“Everyone smoked and gambled all the time to deal with the stress of working,” he recalled. Some gambled away their entire salaries. His father came dangerously close once, and had to ask his mother to foot the bills and repay his debt.
During the 1860s, Lower Manhattan became a refuge for Chinese workers fleeing the rampant discrimination and violent riots they’d encountered as railroad builders and gold miners in California. Many settled on Mott Street – a few minutes’ walk from Eldridge, where Kam Mak’s family would make their home – and found work in hand laundries, cigar shops and small restaurants. It was the New York Times that, in 1880, assigned the name “China Town” to the small, triangular area comprising Mott, Pell and Doyers Streets. (Doyers, a narrow paved path that bends at an obtuse angle, is home to Nom Wah Parlor, the city’s first dim sum bar that opened a century ago.)
The newcomers from the West also brought with them a vicious turf war that had erupted out West between two Chinese gangs. The “Tong Wars” raged through the first quarter of the 20th century, as rival members fought for control over brothels, gambling houses and the drug trade. The gangs slaughtered dozens of innocent people, including the sex slave Bow Kum, who became embroiled in a deadly property dispute between the two groups. The decades-long violence earned Doyers a lasting moniker: “The Bloody Angle.”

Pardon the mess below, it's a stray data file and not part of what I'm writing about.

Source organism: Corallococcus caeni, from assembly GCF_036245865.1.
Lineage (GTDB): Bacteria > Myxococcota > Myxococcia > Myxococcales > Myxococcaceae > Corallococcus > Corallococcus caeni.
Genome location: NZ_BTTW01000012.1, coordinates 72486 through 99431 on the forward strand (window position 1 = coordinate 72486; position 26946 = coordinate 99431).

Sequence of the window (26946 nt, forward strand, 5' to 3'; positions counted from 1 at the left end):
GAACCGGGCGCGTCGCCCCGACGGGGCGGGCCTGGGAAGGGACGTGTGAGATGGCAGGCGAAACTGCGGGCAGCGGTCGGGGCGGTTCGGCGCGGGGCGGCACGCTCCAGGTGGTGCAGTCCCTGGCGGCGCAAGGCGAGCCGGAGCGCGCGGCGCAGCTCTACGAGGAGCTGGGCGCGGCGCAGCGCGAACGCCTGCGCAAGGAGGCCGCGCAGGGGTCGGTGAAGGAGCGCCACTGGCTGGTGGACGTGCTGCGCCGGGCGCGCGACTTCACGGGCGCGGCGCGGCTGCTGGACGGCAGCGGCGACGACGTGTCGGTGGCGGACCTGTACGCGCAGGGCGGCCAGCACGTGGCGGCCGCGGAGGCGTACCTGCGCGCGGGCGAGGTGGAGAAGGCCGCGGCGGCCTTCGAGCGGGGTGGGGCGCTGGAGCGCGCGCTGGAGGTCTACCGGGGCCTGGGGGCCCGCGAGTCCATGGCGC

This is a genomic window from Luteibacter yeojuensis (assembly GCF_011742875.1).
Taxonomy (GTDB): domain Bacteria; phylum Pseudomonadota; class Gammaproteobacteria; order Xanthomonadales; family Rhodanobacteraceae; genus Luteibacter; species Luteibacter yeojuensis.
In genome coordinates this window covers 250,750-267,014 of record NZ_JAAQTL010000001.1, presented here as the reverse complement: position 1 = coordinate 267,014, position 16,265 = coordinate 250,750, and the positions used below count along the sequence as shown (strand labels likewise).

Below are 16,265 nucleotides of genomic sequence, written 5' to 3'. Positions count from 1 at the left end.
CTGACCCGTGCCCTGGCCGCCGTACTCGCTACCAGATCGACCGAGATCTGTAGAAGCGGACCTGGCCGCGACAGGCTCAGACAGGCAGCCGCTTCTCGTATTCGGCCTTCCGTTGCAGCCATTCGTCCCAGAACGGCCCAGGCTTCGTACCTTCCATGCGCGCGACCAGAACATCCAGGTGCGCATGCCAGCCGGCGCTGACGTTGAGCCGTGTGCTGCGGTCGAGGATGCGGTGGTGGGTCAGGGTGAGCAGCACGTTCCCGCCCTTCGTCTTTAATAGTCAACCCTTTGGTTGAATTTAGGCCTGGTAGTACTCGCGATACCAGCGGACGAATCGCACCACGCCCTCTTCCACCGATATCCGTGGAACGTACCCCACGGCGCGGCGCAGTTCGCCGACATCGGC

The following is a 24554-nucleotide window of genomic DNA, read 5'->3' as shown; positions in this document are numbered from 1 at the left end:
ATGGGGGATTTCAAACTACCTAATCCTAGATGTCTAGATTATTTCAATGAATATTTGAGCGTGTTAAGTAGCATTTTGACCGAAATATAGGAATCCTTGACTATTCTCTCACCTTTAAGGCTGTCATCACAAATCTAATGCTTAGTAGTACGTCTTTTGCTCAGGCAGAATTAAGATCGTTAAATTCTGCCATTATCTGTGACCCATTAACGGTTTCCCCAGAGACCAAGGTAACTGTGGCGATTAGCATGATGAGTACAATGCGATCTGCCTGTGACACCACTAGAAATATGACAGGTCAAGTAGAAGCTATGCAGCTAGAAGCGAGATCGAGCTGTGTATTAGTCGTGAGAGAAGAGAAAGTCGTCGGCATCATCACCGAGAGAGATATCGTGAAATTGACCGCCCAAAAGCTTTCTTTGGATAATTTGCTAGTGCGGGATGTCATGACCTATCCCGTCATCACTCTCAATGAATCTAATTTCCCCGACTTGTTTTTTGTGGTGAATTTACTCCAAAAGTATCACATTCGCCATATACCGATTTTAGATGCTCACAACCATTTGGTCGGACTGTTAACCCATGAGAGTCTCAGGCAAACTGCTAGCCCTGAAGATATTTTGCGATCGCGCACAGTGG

By the 1970s, when the Maks moved to Chinatown, the Tong Wars had made way for a new conflict between two young gangs, the Fukienese Flying Dragons and the Ghost Shadows. Street fights became so prevalent that, in 6th grade, Mak’s mother paid for an after-school program to keep him off the streets. “They’d come to school to recruit young kids,” Mak recalled. “They’d try to intimidate us, preying on our insecurity as immigrants. And some kids would just disappear.”